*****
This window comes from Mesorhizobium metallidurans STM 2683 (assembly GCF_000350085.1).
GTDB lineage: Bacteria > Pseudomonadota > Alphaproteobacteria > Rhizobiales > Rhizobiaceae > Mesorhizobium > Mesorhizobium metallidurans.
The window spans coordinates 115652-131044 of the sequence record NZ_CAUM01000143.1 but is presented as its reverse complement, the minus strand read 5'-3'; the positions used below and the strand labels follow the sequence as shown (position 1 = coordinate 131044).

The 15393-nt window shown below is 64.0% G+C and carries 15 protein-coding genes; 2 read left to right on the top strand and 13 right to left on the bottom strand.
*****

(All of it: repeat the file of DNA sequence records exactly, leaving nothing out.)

This window comes from Mesorhizobium metallidurans STM 2683 (assembly GCF_000350085.1).
GTDB lineage: Bacteria > Pseudomonadota > Alphaproteobacteria > Rhizobiales > Rhizobiaceae > Mesorhizobium > Mesorhizobium metallidurans.
The window spans coordinates 115652-131044 of the sequence record NZ_CAUM01000143.1 but is presented as its reverse complement, the minus strand read 5'-3'; the positions used below and the strand labels follow the sequence as shown (position 1 = coordinate 131044).

The 15393-nt window shown below is 64.0% G+C and carries 15 protein-coding genes; 2 read left to right on the top strand and 13 right to left on the bottom strand.